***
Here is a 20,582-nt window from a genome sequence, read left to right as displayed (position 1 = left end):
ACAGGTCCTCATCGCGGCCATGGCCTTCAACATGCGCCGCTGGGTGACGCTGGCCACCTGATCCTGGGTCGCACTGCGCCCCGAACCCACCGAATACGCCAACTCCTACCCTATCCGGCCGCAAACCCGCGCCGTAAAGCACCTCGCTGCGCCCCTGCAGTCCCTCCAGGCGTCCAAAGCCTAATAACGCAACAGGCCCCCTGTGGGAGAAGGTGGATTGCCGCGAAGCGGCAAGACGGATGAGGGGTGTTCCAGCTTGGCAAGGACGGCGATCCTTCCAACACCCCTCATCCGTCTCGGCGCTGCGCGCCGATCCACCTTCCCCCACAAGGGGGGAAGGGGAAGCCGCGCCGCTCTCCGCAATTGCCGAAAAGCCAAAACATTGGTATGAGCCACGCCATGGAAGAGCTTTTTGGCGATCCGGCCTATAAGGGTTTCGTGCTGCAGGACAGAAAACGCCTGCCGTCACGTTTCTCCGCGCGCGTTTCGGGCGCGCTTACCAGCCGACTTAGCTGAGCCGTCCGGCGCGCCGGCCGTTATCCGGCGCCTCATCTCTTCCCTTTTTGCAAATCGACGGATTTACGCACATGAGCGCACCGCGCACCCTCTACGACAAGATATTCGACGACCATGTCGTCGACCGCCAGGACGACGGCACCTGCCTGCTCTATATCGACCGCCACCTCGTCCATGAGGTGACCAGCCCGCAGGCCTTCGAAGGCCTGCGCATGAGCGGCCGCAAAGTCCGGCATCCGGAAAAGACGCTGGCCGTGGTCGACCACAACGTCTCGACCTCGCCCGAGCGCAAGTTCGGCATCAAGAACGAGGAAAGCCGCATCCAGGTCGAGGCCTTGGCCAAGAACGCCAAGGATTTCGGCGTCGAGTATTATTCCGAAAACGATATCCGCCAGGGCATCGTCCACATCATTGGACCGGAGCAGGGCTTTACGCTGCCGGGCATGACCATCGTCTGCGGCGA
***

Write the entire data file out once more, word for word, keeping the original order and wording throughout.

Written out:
Here is a 20,582-nt window from a genome sequence, read left to right as displayed (position 1 = left end):
ACAGGTCCTCATCGCGGCCATGGCCTTCAACATGCGCCGCTGGGTGACGCTGGCCACCTGATCCTGGGTCGCACTGCGCCCCGAACCCACCGAATACGCCAACTCCTACCCTATCCGGCCGCAAACCCGCGCCGTAAAGCACCTCGCTGCGCCCCTGCAGTCCCTCCAGGCGTCCAAAGCCTAATAACGCAACAGGCCCCCTGTGGGAGAAGGTGGATTGCCGCGAAGCGGCAAGACGGATGAGGGGTGTTCCAGCTTGGCAAGGACGGCGATCCTTCCAACACCCCTCATCCGTCTCGGCGCTGCGCGCCGATCCACCTTCCCCCACAAGGGGGGAAGGGGAAGCCGCGCCGCTCTCCGCAATTGCCGAAAAGCCAAAACATTGGTATGAGCCACGCCATGGAAGAGCTTTTTGGCGATCCGGCCTATAAGGGTTTCGTGCTGCAGGACAGAAAACGCCTGCCGTCACGTTTCTCCGCGCGCGTTTCGGGCGCGCTTACCAGCCGACTTAGCTGAGCCGTCCGGCGCGCCGGCCGTTATCCGGCGCCTCATCTCTTCCCTTTTTGCAAATCGACGGATTTACGCACATGAGCGCACCGCGCACCCTCTACGACAAGATATTCGACGACCATGTCGTCGACCGCCAGGACGACGGCACCTGCCTGCTCTATATCGACCGCCACCTCGTCCATGAGGTGACCAGCCCGCAGGCCTTCGAAGGCCTGCGCATGAGCGGCCGCAAAGTCCGGCATCCGGAAAAGACGCTGGCCGTGGTCGACCACAACGTCTCGACCTCGCCCGAGCGCAAGTTCGGCATCAAGAACGAGGAAAGCCGCATCCAGGTCGAGGCCTTGGCCAAGAACGCCAAGGATTTCGGCGTCGAGTATTATTCCGAAAACGATATCCGCCAGGGCATCGTCCACATCATTGGACCGGAGCAGGGCTTTACGCTGCCGGGCATGACCATCGTCTGCGGCGA